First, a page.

Thursday: Linda Rosenthal Hosting NYC Transit Chief to Talk M104 Cuts, Subway Overhaul and More

State Assembly Member Linda Rosenthal will host a “community conversation” with Andy Byford, the president of New York City Transit, this Thursday at 6:30 p.m. at Rutgers Presbyterian Church. The talk is cosponsored by the Riders Alliance and the Straphangers Campaign. You can RSVP by calling 212-873-6368.

Byford started the job in January, inheriting a system that’s now in disarray, with record delays, reports of enormous government waste, and increasingly frustrated commuters.

Governor Cuomo controls the MTA, and state legislators have conducted little oversight of the public agency, even though it spends billions of public dollars and has enormous impacts on the daily lives of New Yorkers. Rosenthal has been speaking out more lately, however, as has Assembly Member Daniel O’Donnell. Both criticized the MTA’s plan to renovate three subway stations on the B-C line on the Upper West Side without making them more accessible to people with disabilities, for instance. Rosenthal has also led the charge to halt the MTA’s cuts to M104 service, and O’Donnell has sponsored a bill to tax millionaires to help pay for subway capital expenses.

One important question: Will this kind of interaction lead to more oversight and engagement?

NEWS | 10 comments | permalink
    1. Sherman says:

      The subways are atrocious. It seems that every morning there’s another problem. It’s a big drain on productivity and the economy when people waste their time waiting for trains.

      Taxing millionaires will not solve the problem. It might sound good politically but it will not make the trains run better.

      A few months ago the NYTimes had a long article about the subway problems and all the corruption, bureaucracy and waste endemic in the system. The MTA needs better management, not more money.

      Linda Rosenthal should stop having “community conversations” as everyone knows the trains are awful.

      • dannyboy says:

        “Linda Rosenthal should stop having ‘community conversations'”

        It takes community involvement (see my comment just below yours).

        The last guy who figured he could get the trains running on time was Italian, I believe.

    2. dannyboy says:

      “One important question: Will this kind of interaction lead to more oversight and engagement?”

      It must. The MTA uses queuing algorithms to determine the required number of buses. But, of course, the inputs are Bus Schedule and Ridership. Since the buses do NOT ride on schedule, the riders suffer.

      Garbage in, garbage out.

    3. Having efficient public transportation in such a densely populated city is essential and should be prioritized. We need to have fewer cars and taxis and a better/safer bicycle system. These improvements would make it much easier for NYC to reduce greenhouse gasses and slow down climate change.

      It seems as if Gov. Cuomo is not making it a priority. He pretends to be an environmentalist but, though he finally banned fracking in NYS, thanks to persistence of activist groups, he allows fracked gas into NYS. What a phony! What is he doing about climate change? Improving our public transportation would make a huge difference, if we also reduced the number of cars/cabs and replaced more of the old buses that emit fumes and enforced the car idling law. Buses could be the new cabs if traffic was reduced by reducing number of cars and taxis.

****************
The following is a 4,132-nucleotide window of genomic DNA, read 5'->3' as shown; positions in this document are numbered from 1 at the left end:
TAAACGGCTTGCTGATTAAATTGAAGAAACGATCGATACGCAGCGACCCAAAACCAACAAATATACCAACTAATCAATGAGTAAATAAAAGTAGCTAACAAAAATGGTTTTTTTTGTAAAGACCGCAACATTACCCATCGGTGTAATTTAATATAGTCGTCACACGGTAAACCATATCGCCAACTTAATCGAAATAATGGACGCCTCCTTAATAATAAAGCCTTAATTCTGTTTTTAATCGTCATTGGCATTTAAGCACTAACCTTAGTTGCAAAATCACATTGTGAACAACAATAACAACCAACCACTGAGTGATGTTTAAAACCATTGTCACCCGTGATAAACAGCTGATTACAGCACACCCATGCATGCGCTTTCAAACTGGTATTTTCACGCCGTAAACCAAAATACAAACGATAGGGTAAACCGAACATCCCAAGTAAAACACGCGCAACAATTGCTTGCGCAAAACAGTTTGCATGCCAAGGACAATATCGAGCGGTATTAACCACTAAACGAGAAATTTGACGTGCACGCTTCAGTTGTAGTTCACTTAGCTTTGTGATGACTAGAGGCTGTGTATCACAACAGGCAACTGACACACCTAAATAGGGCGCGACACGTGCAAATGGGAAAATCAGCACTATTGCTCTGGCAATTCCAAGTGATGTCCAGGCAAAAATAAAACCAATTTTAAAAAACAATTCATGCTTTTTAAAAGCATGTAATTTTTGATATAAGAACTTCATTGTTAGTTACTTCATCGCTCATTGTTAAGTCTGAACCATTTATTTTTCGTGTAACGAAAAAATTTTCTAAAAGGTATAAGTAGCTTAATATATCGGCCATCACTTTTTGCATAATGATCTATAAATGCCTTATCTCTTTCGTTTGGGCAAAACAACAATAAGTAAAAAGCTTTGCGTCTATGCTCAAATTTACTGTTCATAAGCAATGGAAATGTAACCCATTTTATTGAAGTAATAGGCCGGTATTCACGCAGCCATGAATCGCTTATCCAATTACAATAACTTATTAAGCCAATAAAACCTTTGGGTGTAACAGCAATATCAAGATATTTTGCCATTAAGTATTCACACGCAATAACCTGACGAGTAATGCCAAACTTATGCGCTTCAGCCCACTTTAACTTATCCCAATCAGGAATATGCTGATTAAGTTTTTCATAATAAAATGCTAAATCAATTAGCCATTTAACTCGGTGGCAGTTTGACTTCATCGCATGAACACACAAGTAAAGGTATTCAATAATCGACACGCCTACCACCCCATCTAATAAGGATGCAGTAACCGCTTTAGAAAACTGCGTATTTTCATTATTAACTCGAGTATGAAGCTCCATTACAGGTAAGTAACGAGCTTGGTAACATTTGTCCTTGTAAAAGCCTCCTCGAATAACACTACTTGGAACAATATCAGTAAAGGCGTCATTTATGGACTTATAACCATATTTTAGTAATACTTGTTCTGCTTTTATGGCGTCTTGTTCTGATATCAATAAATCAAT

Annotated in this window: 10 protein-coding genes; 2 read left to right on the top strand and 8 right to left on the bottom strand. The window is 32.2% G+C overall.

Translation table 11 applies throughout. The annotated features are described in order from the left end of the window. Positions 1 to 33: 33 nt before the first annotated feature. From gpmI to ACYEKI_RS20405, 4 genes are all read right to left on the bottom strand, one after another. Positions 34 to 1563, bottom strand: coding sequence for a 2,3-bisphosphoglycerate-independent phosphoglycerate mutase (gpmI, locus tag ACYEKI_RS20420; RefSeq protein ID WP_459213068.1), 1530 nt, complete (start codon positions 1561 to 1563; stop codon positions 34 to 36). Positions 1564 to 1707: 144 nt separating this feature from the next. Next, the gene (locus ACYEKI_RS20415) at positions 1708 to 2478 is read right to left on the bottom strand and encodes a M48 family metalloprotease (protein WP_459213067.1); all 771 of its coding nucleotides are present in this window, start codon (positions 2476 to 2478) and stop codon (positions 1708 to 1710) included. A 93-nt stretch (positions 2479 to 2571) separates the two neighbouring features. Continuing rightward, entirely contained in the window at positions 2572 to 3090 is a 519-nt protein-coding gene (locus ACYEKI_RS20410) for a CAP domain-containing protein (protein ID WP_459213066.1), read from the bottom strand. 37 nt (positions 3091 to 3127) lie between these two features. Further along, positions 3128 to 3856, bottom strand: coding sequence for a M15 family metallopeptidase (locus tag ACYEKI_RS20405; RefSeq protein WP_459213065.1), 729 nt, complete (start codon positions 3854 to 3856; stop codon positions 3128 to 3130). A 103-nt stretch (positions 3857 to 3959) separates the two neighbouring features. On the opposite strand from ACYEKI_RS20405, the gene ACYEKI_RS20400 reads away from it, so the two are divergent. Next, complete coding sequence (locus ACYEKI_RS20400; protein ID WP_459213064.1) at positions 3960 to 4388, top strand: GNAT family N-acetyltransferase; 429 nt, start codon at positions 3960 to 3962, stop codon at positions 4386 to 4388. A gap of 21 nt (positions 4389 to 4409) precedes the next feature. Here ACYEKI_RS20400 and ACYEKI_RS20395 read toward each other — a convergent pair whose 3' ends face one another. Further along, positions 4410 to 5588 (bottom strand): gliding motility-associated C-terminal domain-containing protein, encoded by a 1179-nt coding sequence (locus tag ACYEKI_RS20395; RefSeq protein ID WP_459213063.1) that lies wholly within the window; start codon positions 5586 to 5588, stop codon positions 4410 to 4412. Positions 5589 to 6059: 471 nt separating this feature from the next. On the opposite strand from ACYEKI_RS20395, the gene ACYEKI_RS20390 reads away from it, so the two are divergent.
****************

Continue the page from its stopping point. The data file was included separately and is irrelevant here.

4. Rob says:

      How is the Fix NY congestion pricing plan not up for discussion? Of course Cuomo’s MTA needs to figure out how to get costs under control, but it still needs revenues. A millionaire’s tax doesn’t have any votes right now, and frankly, could be used to improve our schools and other needs.

      • Bruce E. Bernstein says:

        what do you mean “a millionaires tax doesn’t have any votes”? it can and has passed the Assembly and can pass the State Senate if the Republicans are ousted.

    5. Dr. Susan Spieler says:

      What is being done to plan for impacts on the subways of sea level rise. As a result of Superstorm Sandy, the subways were flooded and costs of repairs were considerable. Sea level rise is a real problem for our wonderful BUT coastal city. Though we on the UWS are a bit more protected because we are more elevated than lower Manhattan, we will all be impacted by flooded subways if NYS doesn’t come up with a good plan in advance. Now is the time!

    6. Alan Flacks says:

      You ask: “One important question: Will this kind of interaction lead to more oversight and engagement?” No. Years of observation of the M.T.A./N.Y.C.Transit Authority show that the M.T.A. is impervious to outsiders’ suggestions–even if they come from noted transit advocates and legislators.

    7. Rima Starr says:

      Where are those street bus dispatchers who, when busses piled up one behind another because of traffic problems, they would space them out? It makes no sense: I have waited a half hour for a 104 bus only to have 4 busses pull up right in a row…..And this is so true for crosstown 66th, 72nd, 79th,etc…Also, there are more elderly folks in NYC, we need to have more ways to transport them. With regular busses stopping, delaying, and filling up with wheel chairs are large walkers, it just doesn’t work.

      • dannyboy says:

        “Where are those street bus dispatchers who, when busses piled up one behind another because of traffic problems, they would space them out?”

        Rima, you are too generous.
        The bus pile ups are intentional.
        Makes for fewer stops for each bus.